Indigenous wetland grasses have died out (or have been banished!) There is no longer any reed grown for the local thatching industry, which has to use inferior wheat straw or else go as far afield as Norfolk to import reeds; whilst willow saplings have recently been imported from Holland, grown from stock originally taken fro Somerset, because local willow saplings are no longer available.

A real wetland environment exists only in the areas where the ground level has been considerably reduced by peat workings and the land is useless for arable faring anyway. Even here it is maintained by continuous pumping, which means that it can never settle down to its own natural ecology.

The 1991 Water Resources Act, the 1991 Land Drainage Act and the 1995 Environmental Protection Act all place a duty on the bodies controlling water drainage (including the EA) not to drain the land excessively. The EA replaced the national Rivers Authority in the early 1990s, with the soecific brief to “promote the aim of sustainable development.” Water levels are moderated by the EA in liaison with the 20 Internal Drainage Boards (IDBs). These Boards consist of farmers, landowners and appointees from various other bodies.

Langport IDB, for instance, is made up of ten farmers and landowners and eight appointed members of South Somerset District Council. The suggestion is that that there is a built-in bias in favour of continuing the current drainage policy. When the EA launched its consultation document, ‘Striking the Right Balance,’ they appointed a steering committee with a 9/3 bias towards continuing the current drainage policy. The ‘Balance’ seems to be between retaining as much land as possible for agro-business, and providing wildlife reserves in the areas that nobody else any longer wants.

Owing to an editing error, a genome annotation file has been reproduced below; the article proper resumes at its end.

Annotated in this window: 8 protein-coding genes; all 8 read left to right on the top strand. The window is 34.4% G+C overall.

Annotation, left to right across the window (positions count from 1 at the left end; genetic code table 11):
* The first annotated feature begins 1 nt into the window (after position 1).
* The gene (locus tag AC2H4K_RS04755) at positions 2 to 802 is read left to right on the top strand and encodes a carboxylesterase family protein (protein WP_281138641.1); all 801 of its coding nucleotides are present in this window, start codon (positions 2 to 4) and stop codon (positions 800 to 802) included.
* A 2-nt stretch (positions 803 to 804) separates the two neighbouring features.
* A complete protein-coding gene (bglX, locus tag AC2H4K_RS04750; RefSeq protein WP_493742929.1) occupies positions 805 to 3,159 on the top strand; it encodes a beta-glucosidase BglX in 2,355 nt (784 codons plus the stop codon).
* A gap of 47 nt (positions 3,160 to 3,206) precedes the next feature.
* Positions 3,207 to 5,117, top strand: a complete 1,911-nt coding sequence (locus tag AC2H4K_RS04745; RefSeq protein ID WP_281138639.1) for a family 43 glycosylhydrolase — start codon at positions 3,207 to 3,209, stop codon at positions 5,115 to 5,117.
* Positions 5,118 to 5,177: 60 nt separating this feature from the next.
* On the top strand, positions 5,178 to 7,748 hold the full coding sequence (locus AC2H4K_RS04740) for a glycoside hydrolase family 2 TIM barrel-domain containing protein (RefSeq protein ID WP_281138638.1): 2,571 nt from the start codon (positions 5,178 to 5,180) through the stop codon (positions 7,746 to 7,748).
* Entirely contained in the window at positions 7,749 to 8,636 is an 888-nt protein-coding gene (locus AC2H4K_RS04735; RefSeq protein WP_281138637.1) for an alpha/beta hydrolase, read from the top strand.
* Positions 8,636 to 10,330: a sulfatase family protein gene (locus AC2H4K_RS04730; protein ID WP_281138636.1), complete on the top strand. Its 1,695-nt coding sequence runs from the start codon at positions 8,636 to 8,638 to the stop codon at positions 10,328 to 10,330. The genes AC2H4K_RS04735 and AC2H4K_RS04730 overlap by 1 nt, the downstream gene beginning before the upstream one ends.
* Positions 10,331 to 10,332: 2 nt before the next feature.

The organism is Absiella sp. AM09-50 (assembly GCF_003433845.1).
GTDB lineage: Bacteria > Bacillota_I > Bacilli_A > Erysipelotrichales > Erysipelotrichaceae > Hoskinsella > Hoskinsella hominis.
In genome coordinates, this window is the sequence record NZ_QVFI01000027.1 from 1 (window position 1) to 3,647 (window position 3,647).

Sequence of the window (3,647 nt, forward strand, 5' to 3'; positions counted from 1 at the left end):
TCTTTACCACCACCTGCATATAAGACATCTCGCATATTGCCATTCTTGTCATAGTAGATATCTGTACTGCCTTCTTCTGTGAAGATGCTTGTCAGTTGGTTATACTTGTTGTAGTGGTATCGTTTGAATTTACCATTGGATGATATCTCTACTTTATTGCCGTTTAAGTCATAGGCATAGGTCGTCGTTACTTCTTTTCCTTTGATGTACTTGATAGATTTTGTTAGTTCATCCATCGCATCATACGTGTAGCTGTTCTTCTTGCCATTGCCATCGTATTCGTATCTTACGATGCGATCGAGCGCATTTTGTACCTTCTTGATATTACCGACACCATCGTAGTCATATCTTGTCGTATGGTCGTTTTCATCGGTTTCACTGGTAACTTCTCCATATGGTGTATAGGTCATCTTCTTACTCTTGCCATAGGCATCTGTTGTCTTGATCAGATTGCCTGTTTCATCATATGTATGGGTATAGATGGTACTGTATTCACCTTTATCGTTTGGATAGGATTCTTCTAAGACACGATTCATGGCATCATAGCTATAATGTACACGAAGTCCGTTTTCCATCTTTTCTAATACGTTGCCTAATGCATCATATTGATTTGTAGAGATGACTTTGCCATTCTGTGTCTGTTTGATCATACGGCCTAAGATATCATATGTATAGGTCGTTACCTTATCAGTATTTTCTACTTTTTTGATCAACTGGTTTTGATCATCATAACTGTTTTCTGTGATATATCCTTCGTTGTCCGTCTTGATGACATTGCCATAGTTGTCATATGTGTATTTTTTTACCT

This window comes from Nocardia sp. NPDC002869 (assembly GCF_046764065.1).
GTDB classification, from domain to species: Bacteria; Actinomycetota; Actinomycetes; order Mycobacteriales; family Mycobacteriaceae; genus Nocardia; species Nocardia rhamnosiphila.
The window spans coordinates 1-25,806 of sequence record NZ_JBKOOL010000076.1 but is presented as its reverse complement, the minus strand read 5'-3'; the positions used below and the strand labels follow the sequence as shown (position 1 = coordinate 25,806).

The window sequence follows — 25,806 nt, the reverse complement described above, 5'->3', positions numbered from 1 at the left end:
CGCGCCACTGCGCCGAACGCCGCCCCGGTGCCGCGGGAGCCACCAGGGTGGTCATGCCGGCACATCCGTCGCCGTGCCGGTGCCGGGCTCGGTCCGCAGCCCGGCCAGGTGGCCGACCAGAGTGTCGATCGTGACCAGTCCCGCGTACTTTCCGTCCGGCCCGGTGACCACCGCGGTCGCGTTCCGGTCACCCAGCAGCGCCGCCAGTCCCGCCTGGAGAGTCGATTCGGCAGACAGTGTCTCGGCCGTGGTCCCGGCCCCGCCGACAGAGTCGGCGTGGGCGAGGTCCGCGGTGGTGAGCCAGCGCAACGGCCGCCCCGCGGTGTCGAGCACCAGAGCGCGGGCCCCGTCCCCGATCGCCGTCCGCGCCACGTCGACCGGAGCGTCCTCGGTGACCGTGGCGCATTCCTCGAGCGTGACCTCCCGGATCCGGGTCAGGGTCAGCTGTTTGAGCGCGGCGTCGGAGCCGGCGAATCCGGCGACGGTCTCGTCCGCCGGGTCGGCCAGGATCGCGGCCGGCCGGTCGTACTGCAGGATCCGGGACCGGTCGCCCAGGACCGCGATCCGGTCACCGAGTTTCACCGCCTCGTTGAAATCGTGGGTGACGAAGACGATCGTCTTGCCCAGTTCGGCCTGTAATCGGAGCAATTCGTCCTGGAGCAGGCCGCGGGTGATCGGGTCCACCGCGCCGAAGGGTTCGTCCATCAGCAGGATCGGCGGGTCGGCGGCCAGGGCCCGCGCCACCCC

Almost six thousand years ago our ancestors developed a travelling lifestyle to suit the area, moving down from the hills to the levels in summer. They also laid the ‘Sweet Track,’ the oldest known trackway in the world. The Glastonbury Lake Village is evidence of a sophisticated prehistoric culture, which by the iron age period had developed trading links with places as far away as the Mediterranean.

Even in Saxon times it was still called ‘Sumersaeta’ – the land of the Summer People. Abbot Dunstan’s tenure at Glastonbury in the tenth century saw the first major changes in the landscape of the levels, with the creation of canals and comprehensive land drainage systems, and the re-routing of the river Brue. This process has continued ever since, and has reached a point now where the environmental damage is out of proportion to any agricultural benefits that may have accrued.